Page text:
Developments in technology present both challenges and opportunities for education professionals and students. However, Parents seem to have mixed feelings about the growing influence of technology on their children.
It was recently reported that both Bill Gates and Steve Jobs limited their children's use of devices as adolescents).
A 2016 Edgenuity-sponsored survey revealed that 91% of middle and high school teachers agreed with the following statement:
"Technology provides a greater ability for teachers to tailor lessons and homework assignments to the individual needs of each student".
Yet, only 16% gave their school an A grade for implementation of technology. Elisha McNeil created an infographic for the Education Week Blog that highlights some of the other findings of the study.
This infographic demonstrates how the larger institution's implementation process significantly affects the technology experiences of educators and learners. A lower-rated implementation process translates to lower-quality engagement through technology. This process often depends on many factors outside of the control of educators, affecting the amount and type of technology available in the classroom.
We've aimed to gather easy-to-implement ideas with accessible tools to help educators jumpstart engagement. Along with being simple to put into practice, the following tips are suitable across many age demographics with proper adjustments.
Continue below to read our favourite classroom technology tips!
With children mastering technology at a young age, it is a natural transition to use gaming techniques in the classroom. This method of engagement is particularly useful for K-12 educators, as many students are already using their brains to game at home and with friends. A free tool like ClassBadges can make for friendly, fun competition as students are awarded badges for learning experiences. Classroom response systems (CRS) can be used to turn quizzes into lively competitions between individuals and teams.
Check out the International Society for Technology in Education's article "5 ways to gamify your classroom" for more gamification techniques to try with young learners.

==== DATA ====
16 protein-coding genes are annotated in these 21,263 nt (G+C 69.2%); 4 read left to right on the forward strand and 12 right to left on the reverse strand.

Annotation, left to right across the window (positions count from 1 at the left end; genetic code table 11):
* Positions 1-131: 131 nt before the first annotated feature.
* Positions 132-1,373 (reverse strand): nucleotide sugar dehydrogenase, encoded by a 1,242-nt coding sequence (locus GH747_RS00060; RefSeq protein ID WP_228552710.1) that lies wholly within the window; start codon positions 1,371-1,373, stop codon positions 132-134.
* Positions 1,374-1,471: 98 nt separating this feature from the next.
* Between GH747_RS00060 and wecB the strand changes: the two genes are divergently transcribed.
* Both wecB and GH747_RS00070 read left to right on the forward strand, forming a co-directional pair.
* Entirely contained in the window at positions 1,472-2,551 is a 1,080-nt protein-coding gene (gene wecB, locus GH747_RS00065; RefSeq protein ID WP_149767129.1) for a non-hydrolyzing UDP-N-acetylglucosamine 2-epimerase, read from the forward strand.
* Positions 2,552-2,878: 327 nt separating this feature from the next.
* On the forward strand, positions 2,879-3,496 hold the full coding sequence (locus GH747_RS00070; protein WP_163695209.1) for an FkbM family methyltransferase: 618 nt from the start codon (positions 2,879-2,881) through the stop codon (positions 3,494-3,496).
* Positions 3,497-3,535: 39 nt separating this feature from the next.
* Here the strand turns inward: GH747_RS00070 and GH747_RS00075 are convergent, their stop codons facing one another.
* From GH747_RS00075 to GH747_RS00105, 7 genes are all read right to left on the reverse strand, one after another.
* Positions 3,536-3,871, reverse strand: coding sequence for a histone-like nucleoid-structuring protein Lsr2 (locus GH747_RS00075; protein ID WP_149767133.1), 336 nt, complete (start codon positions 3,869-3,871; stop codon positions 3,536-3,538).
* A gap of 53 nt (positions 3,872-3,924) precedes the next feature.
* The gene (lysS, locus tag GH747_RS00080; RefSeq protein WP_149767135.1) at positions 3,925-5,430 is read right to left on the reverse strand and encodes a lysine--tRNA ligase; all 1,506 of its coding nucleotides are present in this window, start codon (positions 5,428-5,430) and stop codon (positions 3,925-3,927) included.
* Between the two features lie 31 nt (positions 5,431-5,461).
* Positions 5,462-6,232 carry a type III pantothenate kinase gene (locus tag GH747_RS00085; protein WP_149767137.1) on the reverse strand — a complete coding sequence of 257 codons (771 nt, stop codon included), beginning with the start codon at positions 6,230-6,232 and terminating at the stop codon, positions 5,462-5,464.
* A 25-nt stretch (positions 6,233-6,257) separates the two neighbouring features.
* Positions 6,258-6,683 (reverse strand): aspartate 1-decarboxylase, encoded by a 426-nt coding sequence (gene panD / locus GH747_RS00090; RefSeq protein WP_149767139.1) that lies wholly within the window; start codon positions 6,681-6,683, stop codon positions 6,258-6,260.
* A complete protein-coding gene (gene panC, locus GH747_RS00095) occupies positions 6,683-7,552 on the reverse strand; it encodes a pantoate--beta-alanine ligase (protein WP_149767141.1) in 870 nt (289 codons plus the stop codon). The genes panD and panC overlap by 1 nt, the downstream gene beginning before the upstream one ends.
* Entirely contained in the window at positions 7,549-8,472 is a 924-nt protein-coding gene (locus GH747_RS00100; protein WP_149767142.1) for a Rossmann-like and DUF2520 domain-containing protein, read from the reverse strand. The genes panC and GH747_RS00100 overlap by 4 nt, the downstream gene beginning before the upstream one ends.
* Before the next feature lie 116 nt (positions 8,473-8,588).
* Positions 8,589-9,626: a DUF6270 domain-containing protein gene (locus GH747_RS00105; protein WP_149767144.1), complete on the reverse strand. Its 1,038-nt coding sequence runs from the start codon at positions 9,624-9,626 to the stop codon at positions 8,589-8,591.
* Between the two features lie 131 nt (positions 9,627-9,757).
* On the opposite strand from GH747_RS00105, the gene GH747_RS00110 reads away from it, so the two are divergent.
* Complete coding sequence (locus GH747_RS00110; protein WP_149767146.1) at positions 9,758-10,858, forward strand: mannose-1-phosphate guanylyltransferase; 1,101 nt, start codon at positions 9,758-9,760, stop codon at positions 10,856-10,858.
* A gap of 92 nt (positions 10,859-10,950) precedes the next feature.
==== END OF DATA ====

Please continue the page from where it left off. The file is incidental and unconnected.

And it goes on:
2. Special Guests
Digitally hosting guests in the learning environment is a tool that works well for learners of all ages. You can use free products like Google Hangouts and Skype to bring experts and other class groups into your classroom.
The "We Are Teachers" blog has a great list of ideas on how to use Google Hangouts in the classroom.
This activity is especially easy to implement because students do not necessarily need to have their own devices to participate. "Hosting" guests in the classroom is an exciting activity for students - it enhances their learning by exposing them to outside knowledge and opinions. Professors could even consider seeking out professional and academic webinars for their undergraduate and graduate students to take part in, whether in or out of the lecture hall.
3. Virtual Trips
Along with bringing guests to class, teachers can also take their students on field trips using technology. Creating interactive maps with multimedia content such as photos and street-level views allows students to synthesize and solidify what they are learning through their readings and lectures. It expands the classroom, allowing learners to transport themselves anywhere in the universe to gather knowledge.
4. Gathering Feedback
Asking students to provide feedback on their learning experiences in the classroom benefits them and the instructor. Students increase their learning through reflection while instructors are able to better assess the materials and lesson design. Using technology rather than more traditional methods of data collection allows for live and immediate responses to prompt discussion, if desired.
Using technology also enables students who typically do not feel comfortable speaking or who are confused about a particular topic to have their voices heard.
To do this, you can use polling and quizzing solutions such as Glisser. With Glisser, you can insert various question types into your presentation and choose whether or not to display the results live. It's important to have systems to track this feedback and utilise changes, as well.
5. Collaborative Projects
Although students may cringe at this technique, group collaboration is another fun way to promote engagement in the classroom. Technologies like Google Drive are great for facilitating group research, writing, and presentation projects. These projects can be worked on in or outside of the classroom. They can be short in duration or require work over an entire term. As with all of the options, there is a lot of versatility in this idea.
I hope this article has been helpful, and you have taken away some new ideas. If you're already using the tips above, or have any others we should include in this article; please get in touch.